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J. Homer Thiel – “A drear bleak, desolate place” The Archaeology of the Court Street Cemetery”

October 15, 2018 @ 7:30 pm - 9:00 pm MST

Drawing of a decorative plaque from the 1905 Chattanooga Coffin Company catalog. An identical plaque was found on a recently excavated coffin in the Court Street Cemetery.

The village of Tucson’s council closed the National Cemetery (also called the Alameda-Stone Cemetery) in 1875 and opened a new graveyard at the southwest corner of N. Stone Avenue and W. Speedway Blvd. Over the next 34 years the Court Street Cemetery saw over 7,000 graves dug before closing in 1909. People were asked in 1915 to remove the bodies of relatives and friends prior to the cemetery being developed for housing and businesses the following year. Coffins containing human remains, clothing, and personal possessions  were left behind. Since 1967 over 50 burials have been found during home improvement projects, utility repairs, or archaeological clearance projects. My talk provides the history of the cemetery, a summary of the people buried there, and a discussion on late 19th century mortuary customs in Tucson.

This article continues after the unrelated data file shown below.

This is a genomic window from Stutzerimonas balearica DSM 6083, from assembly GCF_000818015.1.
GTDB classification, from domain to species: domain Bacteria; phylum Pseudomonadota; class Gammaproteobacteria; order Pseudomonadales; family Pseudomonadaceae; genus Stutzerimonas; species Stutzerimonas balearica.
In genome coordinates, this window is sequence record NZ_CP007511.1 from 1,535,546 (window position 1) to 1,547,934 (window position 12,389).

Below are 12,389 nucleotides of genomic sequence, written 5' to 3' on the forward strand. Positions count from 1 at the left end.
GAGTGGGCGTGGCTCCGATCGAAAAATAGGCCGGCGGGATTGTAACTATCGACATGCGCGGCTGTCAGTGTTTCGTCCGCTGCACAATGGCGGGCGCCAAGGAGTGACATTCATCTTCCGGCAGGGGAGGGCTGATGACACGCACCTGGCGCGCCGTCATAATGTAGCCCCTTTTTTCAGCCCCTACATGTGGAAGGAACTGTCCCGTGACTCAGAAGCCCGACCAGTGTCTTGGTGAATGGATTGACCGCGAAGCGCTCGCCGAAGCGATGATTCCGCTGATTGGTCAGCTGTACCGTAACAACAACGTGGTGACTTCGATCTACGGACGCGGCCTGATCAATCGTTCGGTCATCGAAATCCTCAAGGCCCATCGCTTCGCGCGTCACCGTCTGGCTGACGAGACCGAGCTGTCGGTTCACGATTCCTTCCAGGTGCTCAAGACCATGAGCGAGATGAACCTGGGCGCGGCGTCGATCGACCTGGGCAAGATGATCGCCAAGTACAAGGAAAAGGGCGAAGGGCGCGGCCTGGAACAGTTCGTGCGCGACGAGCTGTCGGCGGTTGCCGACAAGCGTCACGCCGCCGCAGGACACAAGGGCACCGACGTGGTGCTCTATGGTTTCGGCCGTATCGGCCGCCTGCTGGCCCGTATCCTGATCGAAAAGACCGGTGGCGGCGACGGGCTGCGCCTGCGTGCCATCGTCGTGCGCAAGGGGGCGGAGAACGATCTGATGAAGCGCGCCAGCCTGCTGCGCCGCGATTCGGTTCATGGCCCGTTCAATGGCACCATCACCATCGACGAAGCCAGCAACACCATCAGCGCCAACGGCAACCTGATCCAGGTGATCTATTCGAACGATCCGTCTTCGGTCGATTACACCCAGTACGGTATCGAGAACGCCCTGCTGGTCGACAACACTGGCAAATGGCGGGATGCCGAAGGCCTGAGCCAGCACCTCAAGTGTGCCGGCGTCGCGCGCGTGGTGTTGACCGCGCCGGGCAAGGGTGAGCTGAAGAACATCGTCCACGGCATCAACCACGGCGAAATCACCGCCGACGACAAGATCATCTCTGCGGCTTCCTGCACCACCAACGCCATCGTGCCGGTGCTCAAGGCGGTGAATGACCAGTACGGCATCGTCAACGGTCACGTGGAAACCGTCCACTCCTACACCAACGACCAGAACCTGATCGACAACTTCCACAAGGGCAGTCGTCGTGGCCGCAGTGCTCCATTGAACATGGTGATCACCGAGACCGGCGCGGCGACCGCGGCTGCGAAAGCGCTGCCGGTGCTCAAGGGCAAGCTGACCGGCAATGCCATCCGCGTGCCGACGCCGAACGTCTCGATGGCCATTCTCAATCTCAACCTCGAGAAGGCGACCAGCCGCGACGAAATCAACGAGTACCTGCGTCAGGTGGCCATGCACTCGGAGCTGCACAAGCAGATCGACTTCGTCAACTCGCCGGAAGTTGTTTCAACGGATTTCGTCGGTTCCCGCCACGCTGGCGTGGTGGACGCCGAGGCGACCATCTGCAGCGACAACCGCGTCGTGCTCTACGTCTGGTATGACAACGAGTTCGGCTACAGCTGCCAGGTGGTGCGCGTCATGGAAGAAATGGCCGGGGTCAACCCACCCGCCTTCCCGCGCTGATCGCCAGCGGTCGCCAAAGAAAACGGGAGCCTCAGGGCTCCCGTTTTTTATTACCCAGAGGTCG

Homer Thiel is a native of Traverse City, Michigan. He received his undergraduate degree from the University of Michigan and a Master’s degree from Arizona State. He has been employed as Desert Archaeology’s historical archaeologist since 1992. Thiel is currently the President of the Tucson Presidio Trust. In his spare time he does genealogical research, bakes cakes, and cleans up after his two cats and two dogs.

Several reports describing work within the Court Street Cemetery are available online at:https://www.tucsonaz.gov/preservation/archaeology-downtown-fort-lowell-and-court-street-cemetery


October 15, 2018
7:30 pm - 9:00 pm MST
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